As Towle Elementary School stands idle with an uncertain future, members of the Class of 1966 remember it fondly as their high school. Among many other distinctions, they were the last class to graduate from Towle. Many of them were also the first to call the current high school home when it was a brand new Junior High back in 1960. Among the many activities planned is a tour of the high school lead by classmate and career Newport educator, Calista Teague Thurlow. Many in the class have never seen the additions that morphed into the new Newport High School after they left Towle. That and a lot more will create new memories as The Class of ’66 returns to Newport, September 9-11.
It will be a packed weekend of fun for members of the class and their families. In planning the festivities, Chairperson Gina Willey Hutchinson polled the members to see how they would like to celebrate this milestone. A cruise on Lake Sunapee was high on the list and will take place Saturday afternoon, September 10 at 1:30. Growing up on the lake was the source of many memories of sunny days at Dewey Beach or Sunapee State Park and ice cream at The Anchorage. Even the local members of the class are anxious to get out on the MV Kearsage.
Among the goals of the weekend , was to involve as many Newport area businesses as possible. The Salt Hill Pub will host a “Meet and Greet” Friday night. John Cain Golf Club will be host golf on Saturday morning. Saturday night will be the highlight of the weekend as the class returns to The Newport Opera House for a dinner dance catered by The Old Court House Restaurant. Sunday morning will find the class at The Backside Inn for brunch.
At the dinner dance, the Class will receive new diplomas from Superintendent Cindy Gallagher. In looking at her diploma, one of the class members noticed that they said “Graduate of NEWPORT HIGH SCHOOL”. Fifty years later, and in the face of the closing of their school, the class wanted a lasting reminder that they graduated from TOWLE HIGH SCHOOL. Gallagher polled the School Board , which approved as long as there was no cost to the District, which there is not. She will personally present them at the dinner.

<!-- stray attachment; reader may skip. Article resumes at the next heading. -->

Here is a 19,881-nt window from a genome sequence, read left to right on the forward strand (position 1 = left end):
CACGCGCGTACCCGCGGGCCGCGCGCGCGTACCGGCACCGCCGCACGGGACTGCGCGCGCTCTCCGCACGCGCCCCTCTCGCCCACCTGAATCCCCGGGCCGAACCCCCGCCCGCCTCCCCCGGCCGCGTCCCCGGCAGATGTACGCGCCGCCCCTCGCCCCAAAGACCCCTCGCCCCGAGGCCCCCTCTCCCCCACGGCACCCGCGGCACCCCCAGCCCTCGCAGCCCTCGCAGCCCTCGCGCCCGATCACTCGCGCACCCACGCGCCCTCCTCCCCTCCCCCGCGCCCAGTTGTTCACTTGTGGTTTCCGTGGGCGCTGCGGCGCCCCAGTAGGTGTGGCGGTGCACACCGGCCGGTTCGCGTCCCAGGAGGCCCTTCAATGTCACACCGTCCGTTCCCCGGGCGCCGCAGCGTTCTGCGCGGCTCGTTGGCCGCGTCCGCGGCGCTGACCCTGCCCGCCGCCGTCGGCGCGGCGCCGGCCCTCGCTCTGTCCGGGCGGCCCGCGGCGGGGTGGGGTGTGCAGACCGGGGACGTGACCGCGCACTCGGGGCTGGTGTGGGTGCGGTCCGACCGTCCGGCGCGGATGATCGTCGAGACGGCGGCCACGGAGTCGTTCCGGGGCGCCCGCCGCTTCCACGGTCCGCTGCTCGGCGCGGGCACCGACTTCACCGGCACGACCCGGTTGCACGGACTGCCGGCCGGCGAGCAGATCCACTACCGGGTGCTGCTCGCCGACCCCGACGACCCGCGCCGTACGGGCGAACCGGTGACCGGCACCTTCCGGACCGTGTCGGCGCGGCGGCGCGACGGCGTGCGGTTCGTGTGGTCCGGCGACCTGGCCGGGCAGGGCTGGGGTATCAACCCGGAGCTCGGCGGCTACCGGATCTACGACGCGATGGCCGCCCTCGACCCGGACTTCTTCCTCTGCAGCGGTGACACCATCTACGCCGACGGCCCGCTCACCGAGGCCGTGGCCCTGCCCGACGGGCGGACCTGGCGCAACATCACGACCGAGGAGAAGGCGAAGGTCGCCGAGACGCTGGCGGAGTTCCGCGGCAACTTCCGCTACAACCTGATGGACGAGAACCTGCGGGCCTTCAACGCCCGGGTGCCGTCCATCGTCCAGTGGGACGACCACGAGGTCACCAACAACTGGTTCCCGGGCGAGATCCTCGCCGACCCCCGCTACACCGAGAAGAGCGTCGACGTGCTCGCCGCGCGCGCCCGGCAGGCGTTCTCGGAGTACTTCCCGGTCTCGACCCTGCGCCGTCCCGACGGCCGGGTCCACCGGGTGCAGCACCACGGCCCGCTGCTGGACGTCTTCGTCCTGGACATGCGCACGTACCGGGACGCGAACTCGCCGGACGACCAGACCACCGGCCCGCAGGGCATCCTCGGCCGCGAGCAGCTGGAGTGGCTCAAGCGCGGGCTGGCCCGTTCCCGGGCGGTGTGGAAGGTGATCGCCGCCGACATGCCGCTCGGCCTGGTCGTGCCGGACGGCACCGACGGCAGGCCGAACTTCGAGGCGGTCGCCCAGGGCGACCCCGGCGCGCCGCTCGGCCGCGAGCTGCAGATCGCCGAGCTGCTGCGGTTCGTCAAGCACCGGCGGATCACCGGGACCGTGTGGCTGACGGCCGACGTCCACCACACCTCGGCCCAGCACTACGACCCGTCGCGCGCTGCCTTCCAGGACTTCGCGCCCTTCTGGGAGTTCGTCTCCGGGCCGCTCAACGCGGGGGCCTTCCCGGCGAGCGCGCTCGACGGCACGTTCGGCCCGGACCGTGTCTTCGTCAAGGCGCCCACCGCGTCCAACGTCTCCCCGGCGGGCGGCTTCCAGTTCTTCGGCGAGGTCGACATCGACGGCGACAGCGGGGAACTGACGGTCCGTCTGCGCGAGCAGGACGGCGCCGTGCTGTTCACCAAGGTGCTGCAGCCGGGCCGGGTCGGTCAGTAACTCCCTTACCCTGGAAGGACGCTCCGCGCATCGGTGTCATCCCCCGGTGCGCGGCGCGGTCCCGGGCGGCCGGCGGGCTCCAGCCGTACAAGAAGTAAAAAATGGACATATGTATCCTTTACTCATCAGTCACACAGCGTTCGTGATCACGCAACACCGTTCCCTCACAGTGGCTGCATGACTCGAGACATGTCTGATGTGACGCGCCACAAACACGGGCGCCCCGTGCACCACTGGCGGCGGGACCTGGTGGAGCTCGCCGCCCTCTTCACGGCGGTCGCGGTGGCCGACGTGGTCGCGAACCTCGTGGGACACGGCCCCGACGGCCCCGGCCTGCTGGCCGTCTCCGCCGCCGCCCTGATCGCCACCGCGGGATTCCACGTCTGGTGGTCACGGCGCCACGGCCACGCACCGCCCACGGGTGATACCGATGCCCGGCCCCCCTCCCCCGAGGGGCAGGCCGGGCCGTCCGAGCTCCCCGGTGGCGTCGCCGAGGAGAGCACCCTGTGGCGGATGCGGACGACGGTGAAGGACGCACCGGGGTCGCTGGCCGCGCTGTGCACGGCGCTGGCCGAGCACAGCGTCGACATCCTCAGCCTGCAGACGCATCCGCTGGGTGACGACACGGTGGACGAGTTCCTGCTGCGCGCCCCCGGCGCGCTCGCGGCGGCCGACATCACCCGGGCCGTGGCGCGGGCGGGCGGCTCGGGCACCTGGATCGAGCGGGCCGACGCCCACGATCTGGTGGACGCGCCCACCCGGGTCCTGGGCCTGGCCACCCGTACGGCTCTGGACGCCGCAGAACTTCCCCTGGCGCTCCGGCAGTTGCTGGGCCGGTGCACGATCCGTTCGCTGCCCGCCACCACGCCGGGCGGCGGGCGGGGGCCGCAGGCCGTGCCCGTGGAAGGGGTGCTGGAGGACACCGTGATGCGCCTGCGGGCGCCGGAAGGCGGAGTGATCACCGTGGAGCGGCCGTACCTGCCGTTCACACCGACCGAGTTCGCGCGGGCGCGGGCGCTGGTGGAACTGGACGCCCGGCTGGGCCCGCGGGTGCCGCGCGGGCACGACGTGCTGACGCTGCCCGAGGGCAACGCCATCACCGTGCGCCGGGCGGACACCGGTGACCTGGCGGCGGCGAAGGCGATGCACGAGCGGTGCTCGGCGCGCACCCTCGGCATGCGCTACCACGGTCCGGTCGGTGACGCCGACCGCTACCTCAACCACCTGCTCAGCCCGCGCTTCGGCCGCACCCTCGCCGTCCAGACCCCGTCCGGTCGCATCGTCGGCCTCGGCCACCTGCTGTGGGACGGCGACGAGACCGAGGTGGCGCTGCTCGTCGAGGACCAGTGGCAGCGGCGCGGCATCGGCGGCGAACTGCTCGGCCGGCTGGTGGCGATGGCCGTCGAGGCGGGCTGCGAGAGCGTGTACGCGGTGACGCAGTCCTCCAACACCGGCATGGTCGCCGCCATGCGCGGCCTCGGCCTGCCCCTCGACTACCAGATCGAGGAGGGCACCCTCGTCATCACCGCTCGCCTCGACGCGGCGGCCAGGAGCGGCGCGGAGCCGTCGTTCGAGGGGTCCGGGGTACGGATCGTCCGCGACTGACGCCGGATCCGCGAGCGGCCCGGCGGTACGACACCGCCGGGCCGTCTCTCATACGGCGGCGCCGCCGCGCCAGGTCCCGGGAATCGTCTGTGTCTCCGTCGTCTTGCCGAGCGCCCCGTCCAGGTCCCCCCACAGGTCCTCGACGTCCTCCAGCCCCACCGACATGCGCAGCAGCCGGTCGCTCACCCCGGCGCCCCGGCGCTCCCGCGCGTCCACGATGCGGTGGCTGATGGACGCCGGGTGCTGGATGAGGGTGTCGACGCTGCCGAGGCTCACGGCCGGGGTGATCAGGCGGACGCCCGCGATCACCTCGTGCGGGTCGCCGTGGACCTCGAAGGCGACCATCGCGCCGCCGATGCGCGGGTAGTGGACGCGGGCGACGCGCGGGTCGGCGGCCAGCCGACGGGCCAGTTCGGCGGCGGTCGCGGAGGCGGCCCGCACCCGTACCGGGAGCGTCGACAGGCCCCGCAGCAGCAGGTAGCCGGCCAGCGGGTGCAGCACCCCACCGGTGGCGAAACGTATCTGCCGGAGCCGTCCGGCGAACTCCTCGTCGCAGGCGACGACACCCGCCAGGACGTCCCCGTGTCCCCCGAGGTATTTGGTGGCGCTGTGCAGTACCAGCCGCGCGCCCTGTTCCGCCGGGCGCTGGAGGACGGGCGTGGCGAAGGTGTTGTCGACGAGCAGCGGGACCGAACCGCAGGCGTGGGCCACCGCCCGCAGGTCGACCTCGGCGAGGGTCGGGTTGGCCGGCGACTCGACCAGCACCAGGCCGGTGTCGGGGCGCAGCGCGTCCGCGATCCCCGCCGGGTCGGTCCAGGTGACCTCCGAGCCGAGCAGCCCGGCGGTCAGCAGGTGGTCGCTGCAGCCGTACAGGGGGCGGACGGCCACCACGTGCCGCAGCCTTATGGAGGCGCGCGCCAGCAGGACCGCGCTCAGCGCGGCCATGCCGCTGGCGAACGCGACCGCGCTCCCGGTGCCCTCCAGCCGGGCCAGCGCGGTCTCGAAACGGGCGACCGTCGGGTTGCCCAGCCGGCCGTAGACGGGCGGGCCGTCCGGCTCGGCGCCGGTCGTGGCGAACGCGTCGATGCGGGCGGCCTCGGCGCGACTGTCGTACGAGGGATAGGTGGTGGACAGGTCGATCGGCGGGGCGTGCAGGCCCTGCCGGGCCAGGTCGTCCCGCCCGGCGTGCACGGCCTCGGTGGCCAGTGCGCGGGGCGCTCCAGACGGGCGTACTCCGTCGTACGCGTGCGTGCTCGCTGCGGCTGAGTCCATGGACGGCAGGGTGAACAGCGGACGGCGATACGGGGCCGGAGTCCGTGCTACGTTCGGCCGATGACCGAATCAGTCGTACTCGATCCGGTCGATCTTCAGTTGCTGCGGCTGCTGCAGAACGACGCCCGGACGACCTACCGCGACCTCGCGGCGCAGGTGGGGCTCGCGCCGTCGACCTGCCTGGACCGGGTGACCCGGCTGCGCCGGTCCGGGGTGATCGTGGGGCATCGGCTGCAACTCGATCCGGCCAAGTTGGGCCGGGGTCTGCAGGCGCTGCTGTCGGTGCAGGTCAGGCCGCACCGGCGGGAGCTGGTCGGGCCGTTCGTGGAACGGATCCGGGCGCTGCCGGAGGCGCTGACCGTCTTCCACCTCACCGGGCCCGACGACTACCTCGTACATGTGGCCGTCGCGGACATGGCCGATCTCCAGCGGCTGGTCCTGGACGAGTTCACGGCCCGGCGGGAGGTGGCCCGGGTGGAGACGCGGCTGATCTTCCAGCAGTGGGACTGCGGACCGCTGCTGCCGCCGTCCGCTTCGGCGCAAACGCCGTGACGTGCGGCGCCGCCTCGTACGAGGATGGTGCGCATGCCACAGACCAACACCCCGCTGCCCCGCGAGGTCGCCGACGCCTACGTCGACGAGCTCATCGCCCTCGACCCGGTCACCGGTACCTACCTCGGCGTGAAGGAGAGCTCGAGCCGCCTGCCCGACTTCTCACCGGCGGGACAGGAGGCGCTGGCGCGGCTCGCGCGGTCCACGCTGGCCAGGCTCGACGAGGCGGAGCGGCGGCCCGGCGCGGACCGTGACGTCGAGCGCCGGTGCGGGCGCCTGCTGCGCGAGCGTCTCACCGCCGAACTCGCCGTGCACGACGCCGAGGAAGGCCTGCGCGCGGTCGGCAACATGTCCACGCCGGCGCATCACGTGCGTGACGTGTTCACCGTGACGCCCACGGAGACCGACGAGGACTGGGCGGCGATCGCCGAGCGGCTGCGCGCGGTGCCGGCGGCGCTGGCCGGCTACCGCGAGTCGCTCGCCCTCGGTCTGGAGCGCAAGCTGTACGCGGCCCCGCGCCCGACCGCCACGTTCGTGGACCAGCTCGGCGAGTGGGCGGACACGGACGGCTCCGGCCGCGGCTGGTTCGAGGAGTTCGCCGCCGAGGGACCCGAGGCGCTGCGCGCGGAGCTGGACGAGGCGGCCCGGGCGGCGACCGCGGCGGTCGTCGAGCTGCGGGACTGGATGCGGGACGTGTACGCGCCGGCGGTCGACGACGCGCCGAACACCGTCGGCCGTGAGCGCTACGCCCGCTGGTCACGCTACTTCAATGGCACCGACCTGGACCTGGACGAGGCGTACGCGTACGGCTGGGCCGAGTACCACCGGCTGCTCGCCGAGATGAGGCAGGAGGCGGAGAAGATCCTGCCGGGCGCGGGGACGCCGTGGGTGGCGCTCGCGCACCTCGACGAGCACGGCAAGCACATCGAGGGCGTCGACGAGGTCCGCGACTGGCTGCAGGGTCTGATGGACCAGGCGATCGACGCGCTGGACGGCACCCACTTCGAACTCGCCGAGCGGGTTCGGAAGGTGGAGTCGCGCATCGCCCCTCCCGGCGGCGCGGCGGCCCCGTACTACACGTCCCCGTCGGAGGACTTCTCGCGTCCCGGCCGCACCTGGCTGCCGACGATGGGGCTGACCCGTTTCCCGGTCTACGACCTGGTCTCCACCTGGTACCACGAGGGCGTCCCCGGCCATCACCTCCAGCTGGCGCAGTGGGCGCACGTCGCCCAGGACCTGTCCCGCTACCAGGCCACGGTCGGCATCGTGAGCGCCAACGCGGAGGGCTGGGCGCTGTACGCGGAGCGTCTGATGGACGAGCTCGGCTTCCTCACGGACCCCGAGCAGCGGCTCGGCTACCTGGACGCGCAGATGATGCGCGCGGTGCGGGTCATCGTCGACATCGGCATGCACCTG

While many of their teachers are deceased or in nursing homes, two were right out of college when they came to teach them and will be present at the dinner. Bob Howard likes to say he was a member of their class as he came to Newport , as the Band Director, in their freshman year and left when they graduated. He went on to be Director of Music for the Pentuckett School District in Groveland , Mass and was “ found” when he came to Newport to watch a football game a few years ago and to see Hutchinson’s baton twirlers. Band and Majorettes alike, remember him as a talented “band man” who could twirl batons as well. Many members of the Class of ’66 were in his band,setting up what will be a great reunion for all. Bill Thurlow, came in while the class was in high school and soon became one of the most popular teachers of all things history and current events. Debates were lively. Unlike Howard, he stayed in Newport, married Calista Teague and both have dedicated their careers to Newport children . Now retired, Thurlow is still an assistant coach for the football team while his wife is still in the classroom.
The Class of ’66 Towle High is a model for their generation in many ways. Growing up in a time of peace in a small town where everyone knew your name wasn’t just a script from “Cheers”. From school dances to proms and hoedowns, Latin class, football games and penny candy at The Midway gas station, it was a great time to be a child in Newport. Teachers were respected and getting in trouble at school meant double trouble at home. That is why the class produced at least ten career teachers, including two more, Nancy Niemi Barton and Bonnie Fortune Flint , who taught in Newport until retirement. In a survey, many in the class cited their own teachers as part of their happy memories of growing up in Newport. Clearly those teachers shaped the future for many and prepared them for college. Most, who went on to college, were first generation. Other members of the class became artists, tradesmen, technicians, real estate agents and owners of businesses. One, Terry Whitaker, was killed in Viet Nam and has his name on the Wall in Washington, DC.
Sadly, the class has lost several members including Class President Ernest Tarullo, who died of cancer a year after the 45th Reunion in 2011. Many other members have had various cancer issues over the last few years. All have dealt with aging parents as well. From the survey, most of the parents of the class of ’66 have died from either cancer or Alzheimers. Many of the parents were Towle High graduates in the 1940’s.
On September 9-11, the Class of 1966 will come together to rekindle old friendships and enjoy the fact that life’s joys and challenges have them on a level playing field. Most of all, a time to reminisce about 18 years of growing up with the great music their grandchildren think is new and amazing and some of the most important times in American history. Ask any member of this class and they can remember vividly where they were at the exact moment JFK was assassinated, or seeing on the nightly news the attempts at integration in the South.
Reunions are important. A time to reminisce, to celebrate and remember that you can go home again and still have connections in The Sunshine Town.